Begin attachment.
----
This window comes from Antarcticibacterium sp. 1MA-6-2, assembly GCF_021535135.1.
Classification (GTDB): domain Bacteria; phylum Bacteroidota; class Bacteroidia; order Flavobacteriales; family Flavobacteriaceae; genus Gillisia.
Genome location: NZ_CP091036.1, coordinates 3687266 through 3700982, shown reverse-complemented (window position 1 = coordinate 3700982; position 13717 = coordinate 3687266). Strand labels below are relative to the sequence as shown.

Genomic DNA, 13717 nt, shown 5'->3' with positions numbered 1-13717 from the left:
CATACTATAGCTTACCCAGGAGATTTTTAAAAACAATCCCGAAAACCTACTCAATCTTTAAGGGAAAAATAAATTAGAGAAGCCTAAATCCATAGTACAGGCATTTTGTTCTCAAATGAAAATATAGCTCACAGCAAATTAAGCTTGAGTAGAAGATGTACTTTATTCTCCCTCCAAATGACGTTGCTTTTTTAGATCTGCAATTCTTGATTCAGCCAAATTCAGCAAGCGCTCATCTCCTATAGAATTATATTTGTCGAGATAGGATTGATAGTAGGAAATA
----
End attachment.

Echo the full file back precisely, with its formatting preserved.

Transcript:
This window comes from Antarcticibacterium sp. 1MA-6-2, assembly GCF_021535135.1.
Classification (GTDB): domain Bacteria; phylum Bacteroidota; class Bacteroidia; order Flavobacteriales; family Flavobacteriaceae; genus Gillisia.
Genome location: NZ_CP091036.1, coordinates 3687266 through 3700982, shown reverse-complemented (window position 1 = coordinate 3700982; position 13717 = coordinate 3687266). Strand labels below are relative to the sequence as shown.

Genomic DNA, 13717 nt, shown 5'->3' with positions numbered 1-13717 from the left:
CATACTATAGCTTACCCAGGAGATTTTTAAAAACAATCCCGAAAACCTACTCAATCTTTAAGGGAAAAATAAATTAGAGAAGCCTAAATCCATAGTACAGGCATTTTGTTCTCAAATGAAAATATAGCTCACAGCAAATTAAGCTTGAGTAGAAGATGTACTTTATTCTCCCTCCAAATGACGTTGCTTTTTTAGATCTGCAATTCTTGATTCAGCCAAATTCAGCAAGCGCTCATCTCCTATAGAATTATATTTGTCGAGATAGGATTGATAGTAGGAAATA